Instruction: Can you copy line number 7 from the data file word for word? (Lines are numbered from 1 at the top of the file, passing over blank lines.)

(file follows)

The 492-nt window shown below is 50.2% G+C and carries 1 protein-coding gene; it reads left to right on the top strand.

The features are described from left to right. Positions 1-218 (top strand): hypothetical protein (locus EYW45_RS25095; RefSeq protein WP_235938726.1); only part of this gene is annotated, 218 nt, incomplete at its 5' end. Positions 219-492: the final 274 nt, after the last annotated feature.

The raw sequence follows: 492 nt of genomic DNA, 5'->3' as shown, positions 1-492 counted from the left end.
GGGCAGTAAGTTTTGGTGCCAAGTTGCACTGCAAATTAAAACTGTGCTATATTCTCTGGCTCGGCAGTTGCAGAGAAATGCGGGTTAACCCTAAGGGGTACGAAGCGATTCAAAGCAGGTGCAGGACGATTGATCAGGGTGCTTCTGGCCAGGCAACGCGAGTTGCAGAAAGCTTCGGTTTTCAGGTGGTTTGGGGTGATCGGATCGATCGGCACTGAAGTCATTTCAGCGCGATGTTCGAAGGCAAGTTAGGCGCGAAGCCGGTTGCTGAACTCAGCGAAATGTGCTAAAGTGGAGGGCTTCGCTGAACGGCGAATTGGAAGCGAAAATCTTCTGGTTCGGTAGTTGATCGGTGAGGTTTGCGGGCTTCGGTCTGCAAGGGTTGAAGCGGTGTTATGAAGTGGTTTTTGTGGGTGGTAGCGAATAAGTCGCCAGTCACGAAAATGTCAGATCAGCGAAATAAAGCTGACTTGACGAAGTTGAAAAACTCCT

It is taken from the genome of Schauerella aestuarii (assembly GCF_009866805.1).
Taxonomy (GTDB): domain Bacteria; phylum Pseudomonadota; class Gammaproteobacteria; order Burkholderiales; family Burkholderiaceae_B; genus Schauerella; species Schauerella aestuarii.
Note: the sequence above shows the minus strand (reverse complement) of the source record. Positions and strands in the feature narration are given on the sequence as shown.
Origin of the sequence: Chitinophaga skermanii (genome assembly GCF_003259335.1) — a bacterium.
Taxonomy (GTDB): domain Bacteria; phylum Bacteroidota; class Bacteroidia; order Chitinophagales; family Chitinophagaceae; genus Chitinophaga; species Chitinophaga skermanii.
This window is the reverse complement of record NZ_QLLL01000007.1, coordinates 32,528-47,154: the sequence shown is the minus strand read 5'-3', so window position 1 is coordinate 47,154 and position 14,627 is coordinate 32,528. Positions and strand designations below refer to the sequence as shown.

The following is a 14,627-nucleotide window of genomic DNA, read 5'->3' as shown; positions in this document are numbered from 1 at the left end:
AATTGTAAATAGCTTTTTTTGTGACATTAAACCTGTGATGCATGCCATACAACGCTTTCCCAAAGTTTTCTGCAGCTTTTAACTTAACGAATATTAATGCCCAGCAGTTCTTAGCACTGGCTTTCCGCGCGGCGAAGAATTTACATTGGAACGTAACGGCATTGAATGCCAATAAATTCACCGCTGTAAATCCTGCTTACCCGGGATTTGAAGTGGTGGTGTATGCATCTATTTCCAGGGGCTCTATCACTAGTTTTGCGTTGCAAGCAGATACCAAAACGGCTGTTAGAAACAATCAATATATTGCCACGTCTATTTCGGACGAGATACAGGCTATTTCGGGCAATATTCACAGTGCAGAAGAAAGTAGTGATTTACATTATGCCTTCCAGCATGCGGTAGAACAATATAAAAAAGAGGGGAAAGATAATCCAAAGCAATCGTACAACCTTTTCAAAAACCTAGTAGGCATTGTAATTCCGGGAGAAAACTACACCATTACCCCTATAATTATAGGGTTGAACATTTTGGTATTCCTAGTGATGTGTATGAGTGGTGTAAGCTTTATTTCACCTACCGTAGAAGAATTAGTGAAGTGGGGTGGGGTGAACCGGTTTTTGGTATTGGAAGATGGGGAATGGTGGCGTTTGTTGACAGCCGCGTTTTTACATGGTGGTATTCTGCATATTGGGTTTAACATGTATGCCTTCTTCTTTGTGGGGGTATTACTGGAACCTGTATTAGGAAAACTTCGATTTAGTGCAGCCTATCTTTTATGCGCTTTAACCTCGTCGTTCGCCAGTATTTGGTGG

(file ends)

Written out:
Note: the sequence above shows the minus strand (reverse complement) of the source record. Positions and strands in the feature narration are given on the sequence as shown.